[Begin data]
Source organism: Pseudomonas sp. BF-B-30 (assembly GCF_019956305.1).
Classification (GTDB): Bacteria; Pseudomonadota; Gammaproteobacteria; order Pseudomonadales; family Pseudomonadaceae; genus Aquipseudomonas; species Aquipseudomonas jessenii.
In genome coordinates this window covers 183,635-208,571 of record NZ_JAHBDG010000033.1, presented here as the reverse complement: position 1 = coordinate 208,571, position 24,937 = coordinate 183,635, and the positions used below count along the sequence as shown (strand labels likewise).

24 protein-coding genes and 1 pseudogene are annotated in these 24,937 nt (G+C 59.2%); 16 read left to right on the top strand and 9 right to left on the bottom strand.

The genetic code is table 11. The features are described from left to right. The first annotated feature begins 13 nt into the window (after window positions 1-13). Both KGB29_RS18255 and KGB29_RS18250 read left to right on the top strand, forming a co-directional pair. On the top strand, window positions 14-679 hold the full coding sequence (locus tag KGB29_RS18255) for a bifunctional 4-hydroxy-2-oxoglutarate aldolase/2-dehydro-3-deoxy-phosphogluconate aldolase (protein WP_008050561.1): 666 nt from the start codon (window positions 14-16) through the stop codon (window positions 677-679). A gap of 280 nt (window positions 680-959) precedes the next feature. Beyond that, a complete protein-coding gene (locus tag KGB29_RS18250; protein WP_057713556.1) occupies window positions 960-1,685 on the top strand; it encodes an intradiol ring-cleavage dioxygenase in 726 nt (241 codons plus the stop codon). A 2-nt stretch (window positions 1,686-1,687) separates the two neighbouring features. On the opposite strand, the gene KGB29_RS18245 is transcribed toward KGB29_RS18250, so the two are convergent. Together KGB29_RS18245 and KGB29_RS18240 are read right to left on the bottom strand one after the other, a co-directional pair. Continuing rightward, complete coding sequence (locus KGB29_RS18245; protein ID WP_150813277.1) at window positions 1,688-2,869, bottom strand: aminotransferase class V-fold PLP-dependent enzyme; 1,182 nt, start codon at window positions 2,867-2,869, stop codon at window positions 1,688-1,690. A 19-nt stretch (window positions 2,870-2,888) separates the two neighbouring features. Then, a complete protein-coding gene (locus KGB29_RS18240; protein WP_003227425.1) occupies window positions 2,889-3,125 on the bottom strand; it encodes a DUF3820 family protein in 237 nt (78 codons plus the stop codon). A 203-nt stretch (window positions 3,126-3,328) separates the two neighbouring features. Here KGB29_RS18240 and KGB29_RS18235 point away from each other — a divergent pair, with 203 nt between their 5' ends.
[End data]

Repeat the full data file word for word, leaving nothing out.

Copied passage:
Source organism: Pseudomonas sp. BF-B-30 (assembly GCF_019956305.1).
Classification (GTDB): Bacteria; Pseudomonadota; Gammaproteobacteria; order Pseudomonadales; family Pseudomonadaceae; genus Aquipseudomonas; species Aquipseudomonas jessenii.
In genome coordinates this window covers 183,635-208,571 of record NZ_JAHBDG010000033.1, presented here as the reverse complement: position 1 = coordinate 208,571, position 24,937 = coordinate 183,635, and the positions used below count along the sequence as shown (strand labels likewise).

24 protein-coding genes and 1 pseudogene are annotated in these 24,937 nt (G+C 59.2%); 16 read left to right on the top strand and 9 right to left on the bottom strand.

The genetic code is table 11. The features are described from left to right. The first annotated feature begins 13 nt into the window (after window positions 1-13). Both KGB29_RS18255 and KGB29_RS18250 read left to right on the top strand, forming a co-directional pair. On the top strand, window positions 14-679 hold the full coding sequence (locus tag KGB29_RS18255) for a bifunctional 4-hydroxy-2-oxoglutarate aldolase/2-dehydro-3-deoxy-phosphogluconate aldolase (protein WP_008050561.1): 666 nt from the start codon (window positions 14-16) through the stop codon (window positions 677-679). A gap of 280 nt (window positions 680-959) precedes the next feature. Beyond that, a complete protein-coding gene (locus tag KGB29_RS18250; protein WP_057713556.1) occupies window positions 960-1,685 on the top strand; it encodes an intradiol ring-cleavage dioxygenase in 726 nt (241 codons plus the stop codon). A 2-nt stretch (window positions 1,686-1,687) separates the two neighbouring features. On the opposite strand, the gene KGB29_RS18245 is transcribed toward KGB29_RS18250, so the two are convergent. Together KGB29_RS18245 and KGB29_RS18240 are read right to left on the bottom strand one after the other, a co-directional pair. Continuing rightward, complete coding sequence (locus KGB29_RS18245; protein ID WP_150813277.1) at window positions 1,688-2,869, bottom strand: aminotransferase class V-fold PLP-dependent enzyme; 1,182 nt, start codon at window positions 2,867-2,869, stop codon at window positions 1,688-1,690. A 19-nt stretch (window positions 2,870-2,888) separates the two neighbouring features. Then, a complete protein-coding gene (locus KGB29_RS18240; protein WP_003227425.1) occupies window positions 2,889-3,125 on the bottom strand; it encodes a DUF3820 family protein in 237 nt (78 codons plus the stop codon). A 203-nt stretch (window positions 3,126-3,328) separates the two neighbouring features. Here KGB29_RS18240 and KGB29_RS18235 point away from each other — a divergent pair, with 203 nt between their 5' ends.